The paper is organized as follows: Section 1 presents a general introduction of the map-matching method. Section 2 briefly describes current map-matching methods. Section 3 describes the basics of the HMM and the proposed HMM-based map-matching algorithm. Section 4 evaluates the HMM-based map-matching algorithm using the GPS data and mobile phone data in the Do-iT project [7]. Conclusions are provided in Section 5.

2. Brief Review of Map-Matching Algorithms

The survey presented in this work is to formulate additional details by comparing map-matching algorithms in terms of accuracy and universality, and to summarize new issues raised by market/potential demand and data sources. Procedures for map-matching vary with the geometric strategy (such as point-to-point, point-to-curve and curve-to-curve), topological strategy (such as adjacency, connectivity and containment among the element in the road network), and probabilistic strategy (such as Kalman filter, fuzzy logic model, Bayesian inference and their derivatives) [9,10,11,12,13,14,15,16].
Map-matching based on the geometric strategy focuses on the distance between the position and the candidate road links, and the similarity between the road links and trajectory by projective deviation [10,17,18]. The algorithms find links close to the positioning point and projective points in the link. It even uses the link direction by two or more successive links. These algorithms can get a quick result for a large-scale tracking of objects by building a quad-tree structure on a traffic road network. These algorithms show their weaknesses when the traffic road topology is complex.
Map-matching based on the topological strategy [19,20,21,22] considers both geometrical data and topological relationships of trajectory by positions and candidate road links as the decision factors. After the first step of obtaining an initial match, the second step is to assign a value to candidate links from the initial match. The value depends on the following aspects: (a) the proximity of the positioning point to a link, (b) the similarity between the direction of successive points and a link and (c) the intersecting angle between a link and “line” by successive positioning points. Connectivity among successive road links is a constructive constraint in these algorithms, particularly when the real trajectory traverses a tunnel or Central Business District (CBD) area crowded with high-rise buildings. These factors comprise the final score with different weights. The candidate that earns the highest score from topological- and geometric-based calculations is considered as the vehicle’s true location. Map-matching based on the topological strategy takes advantage of the geometric strategy, but cannot produce satisfactory final results in more sophisticated context, such as low sampling rate, large scale positioning data or data with low accuracy.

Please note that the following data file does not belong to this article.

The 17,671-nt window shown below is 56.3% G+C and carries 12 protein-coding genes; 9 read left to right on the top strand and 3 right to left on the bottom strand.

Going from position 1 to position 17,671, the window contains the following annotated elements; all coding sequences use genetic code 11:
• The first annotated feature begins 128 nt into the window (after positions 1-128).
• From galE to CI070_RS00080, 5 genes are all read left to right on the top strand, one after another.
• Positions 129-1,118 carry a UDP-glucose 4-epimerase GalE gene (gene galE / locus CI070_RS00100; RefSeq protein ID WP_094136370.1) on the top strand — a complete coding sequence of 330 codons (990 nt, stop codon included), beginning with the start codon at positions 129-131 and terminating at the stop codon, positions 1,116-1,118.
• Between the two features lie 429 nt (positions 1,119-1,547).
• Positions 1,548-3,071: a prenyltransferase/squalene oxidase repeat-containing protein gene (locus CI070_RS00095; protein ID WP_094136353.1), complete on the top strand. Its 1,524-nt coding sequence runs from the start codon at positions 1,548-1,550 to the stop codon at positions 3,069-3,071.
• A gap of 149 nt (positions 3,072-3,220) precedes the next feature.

Map-matching based on probabilistic strategy, including HMM-based map-matching for GPS positioning [23,24,25,26], and multiple hypothesis [27,28,29,30] focuses on the perspective of the total situation for all position data and all candidate road links [7,15,16,31,32,33,34], instead of calculation between individual positions and nearby candidate road links. These algorithms typically take three steps. The initial step is to obtain all links near the positioning points with a loose constraint distance. The value of this distance depends on the statistics of the traffic road network. This step ensures that real trajectories are selected during the first steps, accompanied by a high redundancy. The second step is to assign a practicability to each link. The practicability depends on more factors than the practicability of map-matching based on the topological strategy, such as projective deviates, similarity of directions, intersecting angle and connectivity among the topologies. The third step is to calculate all links accumulated at each time epoch. Map-matching methods based on the probabilistic strategy takes advantage of comprehensive computation, and significantly increase the calculation time.